Valentine's Day is now history, thank Cupid, and I do not have to worry about it for another year. All those cute red hearts floating every-where were giving me heartburn.
Suddenly, for one day in the year, I am supposed to become all romantic and buy my wife roses (I am allergic to flowers and get into serious hay fever mode) or take her out to a candlelight dinner where gypsies strum guitars or Lebanese strum ouds and sing of unrequited love (she actually prefers a buffet, especially at very expensive restaurants).
Over the past few weeks I have been inundated with flyers that go: "For Her, buy your love a photo frame to treasure all the good times you have had together." I don't know what the marketers are talking about.
My wife and I went on a romantic holiday to Goa once and it was really blissful, but only for 24 hours.
We took a Fokker, a turbo-prop plane from Hyderabad to Goa on the west coast of India, a place well-known for hippies and hash at that time. The pilot of this tiny plane became friendly with us and was very solicitous and kept turning back and giving us the thumbs up from his seat, one seat away from us.
I had carefully planned this trip and had booked us first into a cheap downtown hotel. It was a good thing both of us were unaware that in a similar plane the toilet seat had fallen off earlier, floating away in the dreamy blue atmosphere with one hapless passenger on it wondering whether he was dreaming, or praying that if he is saved he will never indulge just before a flight.
The second hotel on the beach we booked into gave us lunch on the house, so we made it a point to come down from our room to luxuriate in the buffets that offered so many surprises to our tactile senses.
Seafood was a big item on the menu since, well, we were on the edge of the Arabian Sea, so my wife ate lobsters and immediately fell ill.
Instead of trying to be nice, I blamed her for ruining our holiday and sulked off to the beach alone. She could not understand why we had to go to the beach everyday and toast ourselves brown, because we were already brown anyway.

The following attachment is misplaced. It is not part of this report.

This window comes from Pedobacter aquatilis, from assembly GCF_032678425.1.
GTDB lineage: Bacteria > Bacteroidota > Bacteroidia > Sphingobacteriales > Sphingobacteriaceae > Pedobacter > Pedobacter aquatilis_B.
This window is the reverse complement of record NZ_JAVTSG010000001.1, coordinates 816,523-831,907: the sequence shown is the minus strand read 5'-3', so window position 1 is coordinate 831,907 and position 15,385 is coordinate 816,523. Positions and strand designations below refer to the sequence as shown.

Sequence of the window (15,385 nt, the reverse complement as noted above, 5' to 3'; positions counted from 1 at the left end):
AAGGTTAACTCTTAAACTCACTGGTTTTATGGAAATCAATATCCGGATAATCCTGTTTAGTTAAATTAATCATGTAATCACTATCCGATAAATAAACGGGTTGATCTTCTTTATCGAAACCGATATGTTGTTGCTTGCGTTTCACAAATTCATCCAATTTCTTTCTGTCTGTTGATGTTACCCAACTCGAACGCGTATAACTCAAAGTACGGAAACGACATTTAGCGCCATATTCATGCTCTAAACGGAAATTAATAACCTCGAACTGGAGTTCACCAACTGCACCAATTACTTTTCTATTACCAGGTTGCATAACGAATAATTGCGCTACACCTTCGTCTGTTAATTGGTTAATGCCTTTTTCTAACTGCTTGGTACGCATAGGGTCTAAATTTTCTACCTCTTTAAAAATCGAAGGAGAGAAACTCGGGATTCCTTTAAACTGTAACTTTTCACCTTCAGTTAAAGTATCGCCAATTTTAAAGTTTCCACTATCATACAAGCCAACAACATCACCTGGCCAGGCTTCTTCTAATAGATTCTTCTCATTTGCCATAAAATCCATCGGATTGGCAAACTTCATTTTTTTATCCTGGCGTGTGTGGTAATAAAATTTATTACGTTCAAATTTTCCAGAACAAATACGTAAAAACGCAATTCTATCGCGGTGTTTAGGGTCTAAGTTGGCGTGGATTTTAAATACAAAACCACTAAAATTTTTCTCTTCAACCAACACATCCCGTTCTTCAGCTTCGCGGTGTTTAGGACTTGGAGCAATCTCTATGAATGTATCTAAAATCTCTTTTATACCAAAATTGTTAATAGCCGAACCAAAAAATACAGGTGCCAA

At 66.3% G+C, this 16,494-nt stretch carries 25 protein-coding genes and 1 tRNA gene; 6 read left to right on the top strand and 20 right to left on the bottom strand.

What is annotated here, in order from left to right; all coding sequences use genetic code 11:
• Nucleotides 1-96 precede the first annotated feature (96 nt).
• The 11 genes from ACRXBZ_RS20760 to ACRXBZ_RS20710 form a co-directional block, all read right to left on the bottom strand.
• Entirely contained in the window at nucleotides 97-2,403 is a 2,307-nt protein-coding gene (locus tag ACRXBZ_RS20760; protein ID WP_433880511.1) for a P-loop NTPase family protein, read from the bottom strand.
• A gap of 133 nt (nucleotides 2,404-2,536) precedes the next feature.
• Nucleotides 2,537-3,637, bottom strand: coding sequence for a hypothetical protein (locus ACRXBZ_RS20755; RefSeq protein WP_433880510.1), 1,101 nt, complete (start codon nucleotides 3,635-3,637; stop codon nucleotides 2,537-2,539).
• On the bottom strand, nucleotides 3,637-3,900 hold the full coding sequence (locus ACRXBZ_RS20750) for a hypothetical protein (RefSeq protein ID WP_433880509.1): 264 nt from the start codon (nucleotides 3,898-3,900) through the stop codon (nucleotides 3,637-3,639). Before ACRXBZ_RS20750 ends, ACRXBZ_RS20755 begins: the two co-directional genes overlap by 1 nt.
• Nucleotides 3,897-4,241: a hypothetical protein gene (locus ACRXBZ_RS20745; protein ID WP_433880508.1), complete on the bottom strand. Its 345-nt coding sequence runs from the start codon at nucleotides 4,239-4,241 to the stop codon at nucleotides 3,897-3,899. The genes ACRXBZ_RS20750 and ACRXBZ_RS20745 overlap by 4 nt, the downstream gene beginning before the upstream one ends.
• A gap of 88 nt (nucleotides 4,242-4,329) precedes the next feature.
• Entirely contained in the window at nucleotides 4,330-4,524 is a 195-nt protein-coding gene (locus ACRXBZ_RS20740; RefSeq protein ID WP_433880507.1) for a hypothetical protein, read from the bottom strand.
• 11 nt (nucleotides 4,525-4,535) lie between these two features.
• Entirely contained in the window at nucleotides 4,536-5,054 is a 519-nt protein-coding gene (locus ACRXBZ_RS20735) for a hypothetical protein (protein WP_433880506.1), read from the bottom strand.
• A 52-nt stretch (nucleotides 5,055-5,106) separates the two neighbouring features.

I don't remember the view from our room, but it must have been fabulous. One night, when we were sitting on the beach and enjoying the soft breeze and with an impossibly, bright Moon overhead, I made a rash vow that sometime in the future we would come back.
Thank God that hasn't come to pass so far. The only thing we remember of that romantic trip is pictures of us both looking haggard and tired as I had insisted we take a motorcycle and go around exploring India's smallest state.
We had a hilarious encounter with a drunken guide who took us into a historic church, and a waiter who told us that (Charles) Shobraj, the half Indian, half Vietnamese serial killer ate in the same restaurant we were in, just a few tables away.
Since my wife says she can't really understand me even after all these years, she plays safe and buys me colognes with names like "Cold Water", "Insensitive" on Valentine's Day, hoping that I would somehow get the message.
Seems we are not the only ones suffering when Valentine's Day comes around. According to a survey, two-thirds of UAE residents stress out at the prospect of buying that important gift for their loved ones.
But times are-a-changing, and many seem to prefer something thoughtful, rather than the traditional chocolates, flowers or expensive gifts.
By Mahmood Saberi